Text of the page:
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Inflation Tracker
Former hedge fund analyst turned private investor and GRIT content whizz by night, I bring you top-notch stock ideas in my weekly newsletter.
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Good Luck

Hello friends, my name is Jack Raines. I will be writing on Alpha’s platform once a week. Ialso write a newsletterYoung Money, where I cover all things investing, finance, and careers. You can check it out here. Hope you guys enjoy today’s piece! 

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Good Luck

In 1962, Yale economics student Fred Smith wrote an undergraduate research paper about the automation of society and the transportation of goods. Nine years later, after a stint in the Marine Corps, Smith took the ideas first outlined in this research paper to found Federal Express.

Initially funded by a $4M inheritance and $80M in debt and equity investments, FedEx quickly grew from an eight-plane operation to a logistics network spanning the continental US.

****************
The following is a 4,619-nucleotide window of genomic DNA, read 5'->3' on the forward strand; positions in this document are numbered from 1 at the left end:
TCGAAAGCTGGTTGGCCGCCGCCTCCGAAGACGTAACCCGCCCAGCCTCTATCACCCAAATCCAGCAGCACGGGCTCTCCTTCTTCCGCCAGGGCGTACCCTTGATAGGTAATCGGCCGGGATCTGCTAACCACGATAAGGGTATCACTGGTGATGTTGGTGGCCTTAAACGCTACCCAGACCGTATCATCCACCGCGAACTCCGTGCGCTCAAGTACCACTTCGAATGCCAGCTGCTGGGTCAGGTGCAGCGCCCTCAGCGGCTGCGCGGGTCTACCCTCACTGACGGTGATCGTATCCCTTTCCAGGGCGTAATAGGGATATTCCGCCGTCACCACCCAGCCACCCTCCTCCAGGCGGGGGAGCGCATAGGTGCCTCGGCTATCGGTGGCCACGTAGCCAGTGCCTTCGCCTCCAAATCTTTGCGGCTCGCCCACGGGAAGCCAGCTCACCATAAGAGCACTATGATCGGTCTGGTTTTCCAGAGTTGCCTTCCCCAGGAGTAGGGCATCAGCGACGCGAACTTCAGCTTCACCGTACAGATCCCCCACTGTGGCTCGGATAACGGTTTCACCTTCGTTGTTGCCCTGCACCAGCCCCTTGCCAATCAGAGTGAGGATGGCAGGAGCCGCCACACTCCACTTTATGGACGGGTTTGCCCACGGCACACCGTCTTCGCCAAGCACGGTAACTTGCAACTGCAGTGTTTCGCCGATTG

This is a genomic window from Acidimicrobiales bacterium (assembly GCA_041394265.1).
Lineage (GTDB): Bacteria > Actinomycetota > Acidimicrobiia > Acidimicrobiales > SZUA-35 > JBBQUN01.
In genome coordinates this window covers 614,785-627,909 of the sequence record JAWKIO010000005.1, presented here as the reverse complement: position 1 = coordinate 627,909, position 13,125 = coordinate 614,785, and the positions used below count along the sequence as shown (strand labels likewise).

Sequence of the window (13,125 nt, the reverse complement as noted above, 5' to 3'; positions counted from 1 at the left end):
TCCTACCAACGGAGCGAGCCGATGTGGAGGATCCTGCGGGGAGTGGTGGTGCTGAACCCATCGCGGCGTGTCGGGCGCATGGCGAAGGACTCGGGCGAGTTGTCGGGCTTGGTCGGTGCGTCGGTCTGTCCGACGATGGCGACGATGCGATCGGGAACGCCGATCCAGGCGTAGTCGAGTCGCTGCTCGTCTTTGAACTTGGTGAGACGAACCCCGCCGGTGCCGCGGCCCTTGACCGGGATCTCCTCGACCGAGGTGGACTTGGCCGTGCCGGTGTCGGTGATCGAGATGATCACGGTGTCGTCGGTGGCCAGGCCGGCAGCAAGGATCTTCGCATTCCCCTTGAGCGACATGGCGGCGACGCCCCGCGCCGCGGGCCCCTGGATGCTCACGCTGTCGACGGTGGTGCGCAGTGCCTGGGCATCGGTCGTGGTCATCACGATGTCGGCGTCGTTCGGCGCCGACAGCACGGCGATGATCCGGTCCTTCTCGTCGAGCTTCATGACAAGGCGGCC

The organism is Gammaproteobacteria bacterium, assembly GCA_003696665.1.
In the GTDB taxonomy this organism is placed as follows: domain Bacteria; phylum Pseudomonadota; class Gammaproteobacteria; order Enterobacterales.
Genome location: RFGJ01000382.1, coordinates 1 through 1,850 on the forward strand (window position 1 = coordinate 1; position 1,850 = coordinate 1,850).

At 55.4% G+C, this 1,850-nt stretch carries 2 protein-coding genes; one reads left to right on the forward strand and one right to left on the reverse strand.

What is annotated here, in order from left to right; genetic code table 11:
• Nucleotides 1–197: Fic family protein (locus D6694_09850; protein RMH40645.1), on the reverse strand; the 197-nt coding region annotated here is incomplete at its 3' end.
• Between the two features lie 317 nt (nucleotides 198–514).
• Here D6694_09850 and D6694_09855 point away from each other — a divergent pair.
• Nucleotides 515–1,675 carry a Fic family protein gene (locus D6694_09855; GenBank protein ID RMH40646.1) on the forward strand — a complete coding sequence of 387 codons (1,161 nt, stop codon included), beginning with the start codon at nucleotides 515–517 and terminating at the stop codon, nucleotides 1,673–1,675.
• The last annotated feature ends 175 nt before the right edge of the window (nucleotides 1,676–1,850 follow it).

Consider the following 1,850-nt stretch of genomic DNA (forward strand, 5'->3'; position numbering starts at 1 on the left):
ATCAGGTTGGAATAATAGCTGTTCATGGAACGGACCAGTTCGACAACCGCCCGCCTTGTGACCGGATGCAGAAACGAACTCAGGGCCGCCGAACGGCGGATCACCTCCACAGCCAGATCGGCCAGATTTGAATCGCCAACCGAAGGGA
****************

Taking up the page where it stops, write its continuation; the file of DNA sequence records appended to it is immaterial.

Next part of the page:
While business was booming, the company struggled to keep pace with rising fuel costs. Suffocating in debt, FedEx resorted to extreme measures such as pilots using personal credit cards for fuel and uncashed paychecks to stay afloat.

It didn't matter, nothing could stop the bleeding. In 1973, FedEx had just $5,000 left in the bank. Fred Smith pitched one of their investors, General Dynamics, for additional funding, but his appeal was rejected. FedEx wasn't going to have enough cash to fuel their planes for another week, and the business would soon shut down.

What does one do when they need to create thousands of dollars out of thin air?

Take a trip to Sin City and roll the dice.

Instead of flying home after his meeting with General Dynamics, Smith withdrew the company's remaining cash and headed to Las Vegas for a night.

His game of choice?

Blackjack.

Fortune favors the bold, and Smith had a hot hand that night. 24 hours and $27,000 later, Fred wired all of the funds back to FedEx's bank account, and they were able to keep the lights on for another week.

After his Vegas detour, Smith successfully raised $11M in additional capital, and they turned profitable in 1976.

In the aftermath of this Vegas trip, Roger Frock, a former senior vice president of operations at FedEx, asked Smith, "You mean you took our last $5,000 — how could you do that?"

Smith simply replied, "What difference does it make? Without the funds for the fuel companies, we couldn't have flown anyway."